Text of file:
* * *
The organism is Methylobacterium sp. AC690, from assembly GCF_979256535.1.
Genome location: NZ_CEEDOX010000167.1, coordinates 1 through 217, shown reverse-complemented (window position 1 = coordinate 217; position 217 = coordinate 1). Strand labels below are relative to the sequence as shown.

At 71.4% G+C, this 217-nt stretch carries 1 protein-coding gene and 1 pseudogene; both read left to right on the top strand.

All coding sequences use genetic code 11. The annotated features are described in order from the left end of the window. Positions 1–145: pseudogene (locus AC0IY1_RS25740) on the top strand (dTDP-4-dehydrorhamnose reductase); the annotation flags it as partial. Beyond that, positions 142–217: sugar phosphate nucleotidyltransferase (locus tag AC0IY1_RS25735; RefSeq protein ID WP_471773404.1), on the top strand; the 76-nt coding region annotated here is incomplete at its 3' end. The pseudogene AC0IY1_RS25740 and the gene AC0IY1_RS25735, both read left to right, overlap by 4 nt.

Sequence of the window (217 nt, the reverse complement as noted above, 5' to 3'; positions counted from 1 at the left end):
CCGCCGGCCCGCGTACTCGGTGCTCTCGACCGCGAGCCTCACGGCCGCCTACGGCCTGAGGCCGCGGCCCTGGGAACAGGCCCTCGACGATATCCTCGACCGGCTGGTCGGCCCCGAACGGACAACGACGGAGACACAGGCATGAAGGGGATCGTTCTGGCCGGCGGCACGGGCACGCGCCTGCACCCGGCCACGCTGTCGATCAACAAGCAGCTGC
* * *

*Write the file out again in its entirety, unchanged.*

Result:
The organism is Methylobacterium sp. AC690, from assembly GCF_979256535.1.
Genome location: NZ_CEEDOX010000167.1, coordinates 1 through 217, shown reverse-complemented (window position 1 = coordinate 217; position 217 = coordinate 1). Strand labels below are relative to the sequence as shown.

At 71.4% G+C, this 217-nt stretch carries 1 protein-coding gene and 1 pseudogene; both read left to right on the top strand.

All coding sequences use genetic code 11. The annotated features are described in order from the left end of the window. Positions 1–145: pseudogene (locus AC0IY1_RS25740) on the top strand (dTDP-4-dehydrorhamnose reductase); the annotation flags it as partial. Beyond that, positions 142–217: sugar phosphate nucleotidyltransferase (locus tag AC0IY1_RS25735; RefSeq protein ID WP_471773404.1), on the top strand; the 76-nt coding region annotated here is incomplete at its 3' end. The pseudogene AC0IY1_RS25740 and the gene AC0IY1_RS25735, both read left to right, overlap by 4 nt.

Sequence of the window (217 nt, the reverse complement as noted above, 5' to 3'; positions counted from 1 at the left end):
CCGCCGGCCCGCGTACTCGGTGCTCTCGACCGCGAGCCTCACGGCCGCCTACGGCCTGAGGCCGCGGCCCTGGGAACAGGCCCTCGACGATATCCTCGACCGGCTGGTCGGCCCCGAACGGACAACGACGGAGACACAGGCATGAAGGGGATCGTTCTGGCCGGCGGCACGGGCACGCGCCTGCACCCGGCCACGCTGTCGATCAACAAGCAGCTGC